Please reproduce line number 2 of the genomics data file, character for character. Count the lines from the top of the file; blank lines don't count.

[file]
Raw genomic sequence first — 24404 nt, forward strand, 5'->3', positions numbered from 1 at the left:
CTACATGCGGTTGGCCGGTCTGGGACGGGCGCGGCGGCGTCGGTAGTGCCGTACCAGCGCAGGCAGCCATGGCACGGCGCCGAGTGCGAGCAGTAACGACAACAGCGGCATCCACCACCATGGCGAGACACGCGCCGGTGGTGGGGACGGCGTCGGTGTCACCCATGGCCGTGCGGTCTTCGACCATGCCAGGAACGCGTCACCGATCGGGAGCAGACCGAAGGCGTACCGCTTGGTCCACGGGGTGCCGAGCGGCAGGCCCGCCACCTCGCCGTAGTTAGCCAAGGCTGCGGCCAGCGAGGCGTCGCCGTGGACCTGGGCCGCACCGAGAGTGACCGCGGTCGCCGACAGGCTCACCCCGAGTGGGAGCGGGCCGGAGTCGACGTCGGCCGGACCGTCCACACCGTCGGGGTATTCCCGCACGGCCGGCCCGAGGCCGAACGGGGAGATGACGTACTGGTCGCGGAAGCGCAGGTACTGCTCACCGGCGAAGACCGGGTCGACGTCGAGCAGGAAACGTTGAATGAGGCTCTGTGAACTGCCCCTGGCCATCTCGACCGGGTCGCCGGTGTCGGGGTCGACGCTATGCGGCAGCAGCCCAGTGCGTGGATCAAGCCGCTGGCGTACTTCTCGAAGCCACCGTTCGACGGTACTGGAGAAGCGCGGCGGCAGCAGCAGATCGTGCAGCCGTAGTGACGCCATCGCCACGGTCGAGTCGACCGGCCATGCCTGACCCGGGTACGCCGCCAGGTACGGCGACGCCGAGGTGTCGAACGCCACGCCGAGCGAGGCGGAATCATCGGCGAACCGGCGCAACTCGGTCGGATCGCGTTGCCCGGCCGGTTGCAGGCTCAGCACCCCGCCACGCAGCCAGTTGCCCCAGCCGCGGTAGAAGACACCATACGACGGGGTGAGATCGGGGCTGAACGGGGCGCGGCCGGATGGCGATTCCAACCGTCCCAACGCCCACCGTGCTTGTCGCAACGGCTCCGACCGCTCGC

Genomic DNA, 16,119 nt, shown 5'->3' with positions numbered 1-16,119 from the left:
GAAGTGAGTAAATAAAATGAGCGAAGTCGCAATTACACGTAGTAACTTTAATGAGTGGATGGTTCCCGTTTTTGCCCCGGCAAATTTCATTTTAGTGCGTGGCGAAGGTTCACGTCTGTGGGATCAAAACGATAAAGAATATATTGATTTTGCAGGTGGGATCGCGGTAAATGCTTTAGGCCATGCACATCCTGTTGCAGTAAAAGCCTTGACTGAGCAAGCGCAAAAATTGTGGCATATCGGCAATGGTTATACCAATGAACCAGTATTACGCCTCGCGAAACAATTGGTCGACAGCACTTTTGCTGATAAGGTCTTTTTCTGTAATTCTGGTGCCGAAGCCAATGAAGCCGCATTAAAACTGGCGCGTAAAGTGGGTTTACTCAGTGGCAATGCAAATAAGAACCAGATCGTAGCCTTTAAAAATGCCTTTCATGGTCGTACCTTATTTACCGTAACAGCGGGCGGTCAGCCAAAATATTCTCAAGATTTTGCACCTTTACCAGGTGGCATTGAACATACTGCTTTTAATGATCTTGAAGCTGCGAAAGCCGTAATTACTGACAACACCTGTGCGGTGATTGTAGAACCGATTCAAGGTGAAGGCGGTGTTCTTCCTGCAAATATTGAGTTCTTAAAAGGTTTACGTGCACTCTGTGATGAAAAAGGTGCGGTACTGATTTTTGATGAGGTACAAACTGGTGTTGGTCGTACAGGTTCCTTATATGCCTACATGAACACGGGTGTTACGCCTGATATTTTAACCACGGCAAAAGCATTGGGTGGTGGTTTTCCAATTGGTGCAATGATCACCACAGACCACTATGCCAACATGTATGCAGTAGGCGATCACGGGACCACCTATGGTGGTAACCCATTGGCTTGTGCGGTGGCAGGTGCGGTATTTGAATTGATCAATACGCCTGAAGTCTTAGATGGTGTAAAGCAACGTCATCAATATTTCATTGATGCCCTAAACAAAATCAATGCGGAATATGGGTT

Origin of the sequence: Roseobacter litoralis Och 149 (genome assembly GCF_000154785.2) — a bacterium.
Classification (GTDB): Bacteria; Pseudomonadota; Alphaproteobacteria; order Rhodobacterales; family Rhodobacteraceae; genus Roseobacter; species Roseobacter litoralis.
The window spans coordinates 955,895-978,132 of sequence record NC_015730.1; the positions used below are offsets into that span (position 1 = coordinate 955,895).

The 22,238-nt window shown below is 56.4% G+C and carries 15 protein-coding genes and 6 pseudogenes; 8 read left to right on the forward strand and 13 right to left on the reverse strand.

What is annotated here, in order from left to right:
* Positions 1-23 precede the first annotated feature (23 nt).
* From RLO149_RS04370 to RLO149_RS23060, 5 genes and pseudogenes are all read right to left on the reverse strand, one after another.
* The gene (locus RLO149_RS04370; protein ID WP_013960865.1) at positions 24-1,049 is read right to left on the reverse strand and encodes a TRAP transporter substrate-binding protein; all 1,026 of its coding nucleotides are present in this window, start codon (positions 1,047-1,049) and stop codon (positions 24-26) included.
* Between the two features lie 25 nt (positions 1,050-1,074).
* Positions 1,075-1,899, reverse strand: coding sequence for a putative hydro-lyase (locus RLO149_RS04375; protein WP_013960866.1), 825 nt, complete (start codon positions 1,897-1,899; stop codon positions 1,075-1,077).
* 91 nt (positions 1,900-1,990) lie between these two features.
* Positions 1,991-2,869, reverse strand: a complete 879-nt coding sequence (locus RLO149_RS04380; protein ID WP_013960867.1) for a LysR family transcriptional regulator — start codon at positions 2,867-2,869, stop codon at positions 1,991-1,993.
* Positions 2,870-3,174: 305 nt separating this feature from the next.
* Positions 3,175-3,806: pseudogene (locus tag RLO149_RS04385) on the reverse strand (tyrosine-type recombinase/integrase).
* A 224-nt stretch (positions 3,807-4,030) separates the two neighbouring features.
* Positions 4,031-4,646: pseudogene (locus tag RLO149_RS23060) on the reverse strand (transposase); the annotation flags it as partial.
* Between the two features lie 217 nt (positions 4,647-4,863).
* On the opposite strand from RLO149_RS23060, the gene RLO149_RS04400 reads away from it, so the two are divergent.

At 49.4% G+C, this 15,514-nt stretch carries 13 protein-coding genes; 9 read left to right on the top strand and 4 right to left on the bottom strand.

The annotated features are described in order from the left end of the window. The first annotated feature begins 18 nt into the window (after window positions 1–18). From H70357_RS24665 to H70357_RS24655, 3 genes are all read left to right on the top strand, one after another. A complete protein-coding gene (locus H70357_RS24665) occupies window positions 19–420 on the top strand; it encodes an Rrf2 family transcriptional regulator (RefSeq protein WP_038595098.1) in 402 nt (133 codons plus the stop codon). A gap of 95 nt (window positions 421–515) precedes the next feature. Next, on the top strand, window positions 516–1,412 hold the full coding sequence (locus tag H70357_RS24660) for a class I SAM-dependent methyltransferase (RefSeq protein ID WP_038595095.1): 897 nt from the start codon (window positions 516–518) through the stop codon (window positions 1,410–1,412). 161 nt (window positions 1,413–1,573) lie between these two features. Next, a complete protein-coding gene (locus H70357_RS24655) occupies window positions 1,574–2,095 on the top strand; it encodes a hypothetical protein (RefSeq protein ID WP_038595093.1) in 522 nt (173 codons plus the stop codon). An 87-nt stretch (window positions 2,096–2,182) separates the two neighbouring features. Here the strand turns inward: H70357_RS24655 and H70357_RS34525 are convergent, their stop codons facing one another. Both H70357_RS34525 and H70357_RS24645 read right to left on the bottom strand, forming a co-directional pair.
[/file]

CTACATGCGGTTGGCCGGTCTGGGACGGGCGCGGCGGCGTCGGTAGTGCCGTACCAGCGCAGGCAGCCATGGCACGGCGCCGAGTGCGAGCAGTAACGACAACAGCGGCATCCACCACCATGGCGAGACACGCGCCGGTGGTGGGGACGGCGTCGGTGTCACCCATGGCCGTGCGGTCTTCGACCATGCCAGGAACGCGTCACCGATCGGGAGCAGACCGAAGGCGTACCGCTTGGTCCACGGGGTGCCGAGCGGCAGGCCCGCCACCTCGCCGTAGTTAGCCAAGGCTGCGGCCAGCGAGGCGTCGCCGTGGACCTGGGCCGCACCGAGAGTGACCGCGGTCGCCGACAGGCTCACCCCGAGTGGGAGCGGGCCGGAGTCGACGTCGGCCGGACCGTCCACACCGTCGGGGTATTCCCGCACGGCCGGCCCGAGGCCGAACGGGGAGATGACGTACTGGTCGCGGAAGCGCAGGTACTGCTCACCGGCGAAGACCGGGTCGACGTCGAGCAGGAAACGTTGAATGAGGCTCTGTGAACTGCCCCTGGCCATCTCGACCGGGTCGCCGGTGTCGGGGTCGACGCTATGCGGCAGCAGCCCAGTGCGTGGATCAAGCCGCTGGCGTACTTCTCGAAGCCACCGTTCGACGGTACTGGAGAAGCGCGGCGGCAGCAGCAGATCGTGCAGCCGTAGTGACGCCATCGCCACGGTCGAGTCGACCGGCCATGCCTGACCCGGGTACGCCGCCAGGTACGGCGACGCCGAGGTGTCGAACGCCACGCCGAGCGAGGCGGAATCATCGGCGAACCGGCGCAACTCGGTCGGATCGCGTTGCCCGGCCGGTTGCAGGCTCAGCACCCCGCCACGCAGCCAGTTGCCCCAGCCGCGGTAGAAGACACCATACGACGGGGTGAGATCGGGGCTGAACGGGGCGCGGCCGGATGGCGATTCCAACCGTCCCAACGCCCACCGTGCTTGTCGCAACGGCTCCGACCGCTCGC